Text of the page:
Do You Hear What I See?

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If you’re like me, you’ve often interpreted your wife’s words incorrectly. For example, if my wife says, “fine” but her arms are crossed, her eyes are like slits, and her tone is sharp enough to cut wood, it doesn’t mean everything is okay. Or when you ask your spouse, “What’s wrong?” and they reply, “Nothing.” But their eyes are looking away, their voice is high and kind of sing-song, and their body is stiff, so you can tell something is definitely wrong. You just don’t know what it is and they don’t want to tell you, because they think you should already know. But honestly, you don’t.

Now I’m just giving you the male’s perspective. I’m sure that as guys, we display our own kind of nonverbal language that frustrates the heck out of our wives. So, how do couples avoid this kind of nonsensical banter and talk to each other straight up?

Research shows that more than half (some research shows up to 70%) of communication takes place nonverbally. When you speak one-on-one or in front of a group, your listeners make an assessment of you and your message based on what they see as well as what they hear. They use their visual impressions to determine if you’re sincere, if you truly believe what you’re saying, if you’re interested in them, and if you’re confident and comfortable with the situation.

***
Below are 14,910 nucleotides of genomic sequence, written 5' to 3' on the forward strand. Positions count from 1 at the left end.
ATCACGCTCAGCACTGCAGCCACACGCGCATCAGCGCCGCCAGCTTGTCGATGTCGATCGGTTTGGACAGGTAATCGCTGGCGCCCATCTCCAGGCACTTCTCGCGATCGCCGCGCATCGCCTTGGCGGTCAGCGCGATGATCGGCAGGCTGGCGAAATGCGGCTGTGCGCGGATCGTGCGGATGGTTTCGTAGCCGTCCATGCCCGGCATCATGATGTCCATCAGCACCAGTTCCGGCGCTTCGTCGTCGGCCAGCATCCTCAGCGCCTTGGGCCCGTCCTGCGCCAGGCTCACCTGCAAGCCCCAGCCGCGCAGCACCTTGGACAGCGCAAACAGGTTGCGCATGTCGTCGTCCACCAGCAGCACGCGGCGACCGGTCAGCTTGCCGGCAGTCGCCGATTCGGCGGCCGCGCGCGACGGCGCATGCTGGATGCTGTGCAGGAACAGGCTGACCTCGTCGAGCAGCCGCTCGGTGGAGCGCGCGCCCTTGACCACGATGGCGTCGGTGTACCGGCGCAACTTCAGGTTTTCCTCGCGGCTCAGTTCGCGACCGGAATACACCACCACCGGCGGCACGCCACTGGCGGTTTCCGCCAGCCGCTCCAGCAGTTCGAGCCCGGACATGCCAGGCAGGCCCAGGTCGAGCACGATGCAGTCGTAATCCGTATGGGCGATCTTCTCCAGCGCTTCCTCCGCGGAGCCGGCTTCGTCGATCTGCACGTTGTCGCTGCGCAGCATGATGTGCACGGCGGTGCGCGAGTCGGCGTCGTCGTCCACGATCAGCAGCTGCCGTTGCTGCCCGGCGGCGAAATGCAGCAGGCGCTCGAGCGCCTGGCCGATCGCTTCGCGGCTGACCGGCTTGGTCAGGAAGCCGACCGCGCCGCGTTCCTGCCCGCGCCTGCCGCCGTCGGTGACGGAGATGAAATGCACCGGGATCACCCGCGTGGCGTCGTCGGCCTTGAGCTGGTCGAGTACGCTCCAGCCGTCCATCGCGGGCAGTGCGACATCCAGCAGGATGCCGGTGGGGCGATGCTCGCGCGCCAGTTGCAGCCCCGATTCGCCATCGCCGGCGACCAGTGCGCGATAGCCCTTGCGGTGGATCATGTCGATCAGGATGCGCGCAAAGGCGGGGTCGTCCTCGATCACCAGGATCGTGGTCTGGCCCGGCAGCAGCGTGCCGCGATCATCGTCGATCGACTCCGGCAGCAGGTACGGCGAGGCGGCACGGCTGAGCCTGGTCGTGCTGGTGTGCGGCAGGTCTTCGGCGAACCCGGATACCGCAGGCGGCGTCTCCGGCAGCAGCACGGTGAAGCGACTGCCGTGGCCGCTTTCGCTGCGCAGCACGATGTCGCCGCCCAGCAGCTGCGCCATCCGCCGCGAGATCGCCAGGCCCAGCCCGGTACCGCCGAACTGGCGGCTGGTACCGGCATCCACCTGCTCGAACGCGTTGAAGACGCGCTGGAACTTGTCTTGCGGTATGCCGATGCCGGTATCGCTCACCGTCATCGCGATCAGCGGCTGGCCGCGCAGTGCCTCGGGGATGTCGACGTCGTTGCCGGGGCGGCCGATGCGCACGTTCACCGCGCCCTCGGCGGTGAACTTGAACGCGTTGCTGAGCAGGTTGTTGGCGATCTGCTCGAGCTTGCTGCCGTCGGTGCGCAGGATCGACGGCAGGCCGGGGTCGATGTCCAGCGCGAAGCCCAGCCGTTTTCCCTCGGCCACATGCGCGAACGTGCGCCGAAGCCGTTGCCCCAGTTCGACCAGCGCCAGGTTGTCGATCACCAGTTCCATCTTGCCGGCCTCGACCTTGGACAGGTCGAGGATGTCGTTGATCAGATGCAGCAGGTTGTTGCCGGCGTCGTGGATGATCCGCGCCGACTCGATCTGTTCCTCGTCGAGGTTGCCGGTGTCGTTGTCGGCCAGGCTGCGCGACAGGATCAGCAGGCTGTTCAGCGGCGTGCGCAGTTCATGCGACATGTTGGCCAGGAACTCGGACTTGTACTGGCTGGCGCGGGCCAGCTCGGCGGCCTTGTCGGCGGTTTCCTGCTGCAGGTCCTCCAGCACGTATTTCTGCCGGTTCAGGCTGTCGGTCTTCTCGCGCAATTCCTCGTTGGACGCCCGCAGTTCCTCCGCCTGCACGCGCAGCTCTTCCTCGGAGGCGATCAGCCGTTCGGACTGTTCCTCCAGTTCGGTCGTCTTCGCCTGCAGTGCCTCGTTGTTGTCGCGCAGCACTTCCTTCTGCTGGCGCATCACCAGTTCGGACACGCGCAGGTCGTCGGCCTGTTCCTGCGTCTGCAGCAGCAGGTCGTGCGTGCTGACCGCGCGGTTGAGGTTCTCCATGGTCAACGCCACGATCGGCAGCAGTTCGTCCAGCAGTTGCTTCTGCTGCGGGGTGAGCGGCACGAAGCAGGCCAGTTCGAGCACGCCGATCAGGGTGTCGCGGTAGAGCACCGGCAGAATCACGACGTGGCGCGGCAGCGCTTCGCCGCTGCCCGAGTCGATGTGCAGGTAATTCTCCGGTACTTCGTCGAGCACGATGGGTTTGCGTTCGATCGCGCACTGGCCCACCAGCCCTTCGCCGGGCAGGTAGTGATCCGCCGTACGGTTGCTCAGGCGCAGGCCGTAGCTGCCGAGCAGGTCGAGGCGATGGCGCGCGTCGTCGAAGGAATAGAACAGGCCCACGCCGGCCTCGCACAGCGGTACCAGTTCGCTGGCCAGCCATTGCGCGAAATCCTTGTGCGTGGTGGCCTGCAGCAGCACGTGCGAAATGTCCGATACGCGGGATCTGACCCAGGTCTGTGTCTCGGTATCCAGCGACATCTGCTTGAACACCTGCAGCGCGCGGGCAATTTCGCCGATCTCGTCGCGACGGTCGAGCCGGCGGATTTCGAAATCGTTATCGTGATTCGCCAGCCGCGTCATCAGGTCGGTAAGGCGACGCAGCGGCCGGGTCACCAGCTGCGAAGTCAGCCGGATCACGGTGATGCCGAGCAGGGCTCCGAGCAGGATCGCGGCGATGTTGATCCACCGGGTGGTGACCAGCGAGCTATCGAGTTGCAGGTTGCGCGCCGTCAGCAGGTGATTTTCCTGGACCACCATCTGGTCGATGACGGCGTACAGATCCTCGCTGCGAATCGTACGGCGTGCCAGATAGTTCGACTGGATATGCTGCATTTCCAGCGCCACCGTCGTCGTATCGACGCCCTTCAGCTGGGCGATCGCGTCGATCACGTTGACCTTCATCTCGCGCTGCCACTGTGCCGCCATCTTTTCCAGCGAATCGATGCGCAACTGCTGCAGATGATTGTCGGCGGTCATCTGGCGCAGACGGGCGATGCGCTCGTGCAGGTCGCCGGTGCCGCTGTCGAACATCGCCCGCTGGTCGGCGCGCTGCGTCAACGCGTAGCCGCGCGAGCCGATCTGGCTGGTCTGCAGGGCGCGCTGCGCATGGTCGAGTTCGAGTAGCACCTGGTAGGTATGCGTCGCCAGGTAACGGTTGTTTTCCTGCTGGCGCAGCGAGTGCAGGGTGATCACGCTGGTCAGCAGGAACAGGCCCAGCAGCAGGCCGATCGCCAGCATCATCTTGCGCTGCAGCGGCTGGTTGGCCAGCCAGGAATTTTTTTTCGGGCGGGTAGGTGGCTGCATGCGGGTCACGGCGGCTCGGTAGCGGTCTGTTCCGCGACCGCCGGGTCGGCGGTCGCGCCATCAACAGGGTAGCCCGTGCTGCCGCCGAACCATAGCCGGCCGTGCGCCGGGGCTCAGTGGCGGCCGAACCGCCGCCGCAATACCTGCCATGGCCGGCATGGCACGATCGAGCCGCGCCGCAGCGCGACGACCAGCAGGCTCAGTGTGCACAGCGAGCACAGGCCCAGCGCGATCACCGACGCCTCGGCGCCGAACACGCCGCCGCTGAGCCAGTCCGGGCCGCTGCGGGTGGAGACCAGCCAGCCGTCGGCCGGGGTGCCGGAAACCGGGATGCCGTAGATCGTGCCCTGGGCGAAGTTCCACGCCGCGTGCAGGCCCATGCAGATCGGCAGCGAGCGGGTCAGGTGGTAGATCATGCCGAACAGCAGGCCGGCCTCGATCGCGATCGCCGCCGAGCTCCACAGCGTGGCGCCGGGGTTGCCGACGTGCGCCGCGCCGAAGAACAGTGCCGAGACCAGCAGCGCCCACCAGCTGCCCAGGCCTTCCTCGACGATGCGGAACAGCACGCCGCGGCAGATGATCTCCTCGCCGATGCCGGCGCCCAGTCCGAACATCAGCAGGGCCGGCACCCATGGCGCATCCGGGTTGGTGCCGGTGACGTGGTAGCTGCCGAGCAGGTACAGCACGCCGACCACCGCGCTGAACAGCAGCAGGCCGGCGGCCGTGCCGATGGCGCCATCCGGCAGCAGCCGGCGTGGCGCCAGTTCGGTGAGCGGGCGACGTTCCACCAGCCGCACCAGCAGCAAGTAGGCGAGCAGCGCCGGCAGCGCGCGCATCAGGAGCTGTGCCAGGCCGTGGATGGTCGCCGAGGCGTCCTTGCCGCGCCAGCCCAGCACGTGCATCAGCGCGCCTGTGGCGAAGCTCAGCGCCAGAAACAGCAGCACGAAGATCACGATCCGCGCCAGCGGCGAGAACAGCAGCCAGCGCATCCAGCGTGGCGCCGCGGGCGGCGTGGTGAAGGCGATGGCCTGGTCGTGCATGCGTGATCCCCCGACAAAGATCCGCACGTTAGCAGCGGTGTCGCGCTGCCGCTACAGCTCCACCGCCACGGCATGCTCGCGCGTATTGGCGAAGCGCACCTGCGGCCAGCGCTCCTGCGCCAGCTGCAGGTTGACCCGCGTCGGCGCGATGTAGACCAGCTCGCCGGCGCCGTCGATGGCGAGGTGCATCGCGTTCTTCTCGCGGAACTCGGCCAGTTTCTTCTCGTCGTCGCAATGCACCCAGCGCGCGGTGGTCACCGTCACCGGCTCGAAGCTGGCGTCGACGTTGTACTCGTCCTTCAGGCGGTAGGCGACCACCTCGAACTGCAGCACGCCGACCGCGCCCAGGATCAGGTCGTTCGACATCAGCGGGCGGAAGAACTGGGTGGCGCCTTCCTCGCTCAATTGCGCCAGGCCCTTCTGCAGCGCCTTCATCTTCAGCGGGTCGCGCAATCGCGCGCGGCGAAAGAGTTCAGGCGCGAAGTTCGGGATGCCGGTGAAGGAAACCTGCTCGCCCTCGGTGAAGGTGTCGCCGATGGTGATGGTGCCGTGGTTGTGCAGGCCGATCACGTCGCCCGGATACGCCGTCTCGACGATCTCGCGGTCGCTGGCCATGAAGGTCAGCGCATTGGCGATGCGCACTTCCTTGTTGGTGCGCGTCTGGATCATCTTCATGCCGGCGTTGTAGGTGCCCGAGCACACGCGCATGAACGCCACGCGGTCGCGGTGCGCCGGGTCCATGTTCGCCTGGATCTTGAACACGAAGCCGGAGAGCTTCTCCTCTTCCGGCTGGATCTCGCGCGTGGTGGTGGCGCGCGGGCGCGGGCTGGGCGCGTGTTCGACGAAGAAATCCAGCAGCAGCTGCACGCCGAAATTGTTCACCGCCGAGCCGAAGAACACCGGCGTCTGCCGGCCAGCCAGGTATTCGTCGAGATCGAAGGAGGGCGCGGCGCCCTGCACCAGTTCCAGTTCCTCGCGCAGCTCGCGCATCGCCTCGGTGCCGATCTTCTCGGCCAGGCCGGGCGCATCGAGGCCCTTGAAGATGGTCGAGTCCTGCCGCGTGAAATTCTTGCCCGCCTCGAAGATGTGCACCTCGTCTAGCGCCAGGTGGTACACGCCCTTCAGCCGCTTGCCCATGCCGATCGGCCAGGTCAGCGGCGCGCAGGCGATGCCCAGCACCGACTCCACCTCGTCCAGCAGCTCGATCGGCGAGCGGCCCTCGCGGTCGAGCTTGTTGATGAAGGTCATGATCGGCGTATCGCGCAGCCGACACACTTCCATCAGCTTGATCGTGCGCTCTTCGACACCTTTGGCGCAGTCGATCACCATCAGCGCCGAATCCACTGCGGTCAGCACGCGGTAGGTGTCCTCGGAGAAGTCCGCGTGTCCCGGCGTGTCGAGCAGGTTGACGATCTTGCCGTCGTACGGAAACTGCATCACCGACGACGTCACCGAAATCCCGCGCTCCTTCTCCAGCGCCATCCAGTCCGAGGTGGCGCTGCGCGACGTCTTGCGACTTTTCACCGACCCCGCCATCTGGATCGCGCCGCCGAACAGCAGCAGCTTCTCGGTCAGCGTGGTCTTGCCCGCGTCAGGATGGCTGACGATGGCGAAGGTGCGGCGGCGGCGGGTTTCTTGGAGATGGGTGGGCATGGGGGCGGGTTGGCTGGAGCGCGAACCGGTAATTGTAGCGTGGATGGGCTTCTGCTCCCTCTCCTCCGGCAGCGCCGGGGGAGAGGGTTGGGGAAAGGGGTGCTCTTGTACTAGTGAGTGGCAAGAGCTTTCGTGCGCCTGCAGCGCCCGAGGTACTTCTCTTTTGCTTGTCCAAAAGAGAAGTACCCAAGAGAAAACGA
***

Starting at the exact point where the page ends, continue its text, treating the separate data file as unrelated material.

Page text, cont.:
This means that effective communication in your marriage takes careful attention—which is probably something men struggle with more than women! This should be awareness of not just the words that get said but the actions that go along with them.

Some of the things to try if you want to keep body language from getting in the way of what you’re really saying is to eliminate mannerisms such as pacing, finger tapping, fidgeting, and rocking back and forth. These habits often send messages that are not intentional and can even make listeners feel unimportant, devalued, or flat-out hurt.

When your behavior contains mannerisms like these that don’t match with what you are saying, then the actions take away from the words. When your actions match your words, there is more power in your words.